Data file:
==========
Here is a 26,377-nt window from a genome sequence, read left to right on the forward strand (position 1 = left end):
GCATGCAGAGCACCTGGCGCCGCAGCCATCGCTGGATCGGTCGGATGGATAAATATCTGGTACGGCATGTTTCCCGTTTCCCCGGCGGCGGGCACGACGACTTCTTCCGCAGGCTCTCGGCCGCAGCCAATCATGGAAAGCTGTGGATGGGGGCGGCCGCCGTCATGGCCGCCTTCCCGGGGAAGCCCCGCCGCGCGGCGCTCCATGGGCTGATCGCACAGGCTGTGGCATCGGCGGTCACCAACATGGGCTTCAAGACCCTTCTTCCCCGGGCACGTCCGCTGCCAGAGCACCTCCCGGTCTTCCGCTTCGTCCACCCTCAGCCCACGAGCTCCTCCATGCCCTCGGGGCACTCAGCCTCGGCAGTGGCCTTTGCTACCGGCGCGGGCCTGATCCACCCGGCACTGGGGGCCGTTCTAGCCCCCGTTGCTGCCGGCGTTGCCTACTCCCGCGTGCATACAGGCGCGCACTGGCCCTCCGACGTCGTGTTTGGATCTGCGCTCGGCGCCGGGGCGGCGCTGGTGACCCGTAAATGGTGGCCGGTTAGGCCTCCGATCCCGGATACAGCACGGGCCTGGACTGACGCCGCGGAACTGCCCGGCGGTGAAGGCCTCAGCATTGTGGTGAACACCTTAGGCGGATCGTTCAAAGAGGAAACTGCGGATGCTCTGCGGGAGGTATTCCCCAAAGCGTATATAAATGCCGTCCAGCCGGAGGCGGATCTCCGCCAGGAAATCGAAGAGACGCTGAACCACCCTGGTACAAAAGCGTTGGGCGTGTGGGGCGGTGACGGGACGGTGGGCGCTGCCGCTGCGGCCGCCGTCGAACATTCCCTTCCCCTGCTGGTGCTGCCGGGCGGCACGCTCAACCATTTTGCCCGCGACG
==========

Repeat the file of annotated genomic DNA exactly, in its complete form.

Here is a 26,377-nt window from a genome sequence, read left to right on the forward strand (position 1 = left end):
GCATGCAGAGCACCTGGCGCCGCAGCCATCGCTGGATCGGTCGGATGGATAAATATCTGGTACGGCATGTTTCCCGTTTCCCCGGCGGCGGGCACGACGACTTCTTCCGCAGGCTCTCGGCCGCAGCCAATCATGGAAAGCTGTGGATGGGGGCGGCCGCCGTCATGGCCGCCTTCCCGGGGAAGCCCCGCCGCGCGGCGCTCCATGGGCTGATCGCACAGGCTGTGGCATCGGCGGTCACCAACATGGGCTTCAAGACCCTTCTTCCCCGGGCACGTCCGCTGCCAGAGCACCTCCCGGTCTTCCGCTTCGTCCACCCTCAGCCCACGAGCTCCTCCATGCCCTCGGGGCACTCAGCCTCGGCAGTGGCCTTTGCTACCGGCGCGGGCCTGATCCACCCGGCACTGGGGGCCGTTCTAGCCCCCGTTGCTGCCGGCGTTGCCTACTCCCGCGTGCATACAGGCGCGCACTGGCCCTCCGACGTCGTGTTTGGATCTGCGCTCGGCGCCGGGGCGGCGCTGGTGACCCGTAAATGGTGGCCGGTTAGGCCTCCGATCCCGGATACAGCACGGGCCTGGACTGACGCCGCGGAACTGCCCGGCGGTGAAGGCCTCAGCATTGTGGTGAACACCTTAGGCGGATCGTTCAAAGAGGAAACTGCGGATGCTCTGCGGGAGGTATTCCCCAAAGCGTATATAAATGCCGTCCAGCCGGAGGCGGATCTCCGCCAGGAAATCGAAGAGACGCTGAACCACCCTGGTACAAAAGCGTTGGGCGTGTGGGGCGGTGACGGGACGGTGGGCGCTGCCGCTGCGGCCGCCGTCGAACATTCCCTTCCCCTGCTGGTGCTGCCGGGCGGCACGCTCAACCATTTTGCCCGCGACG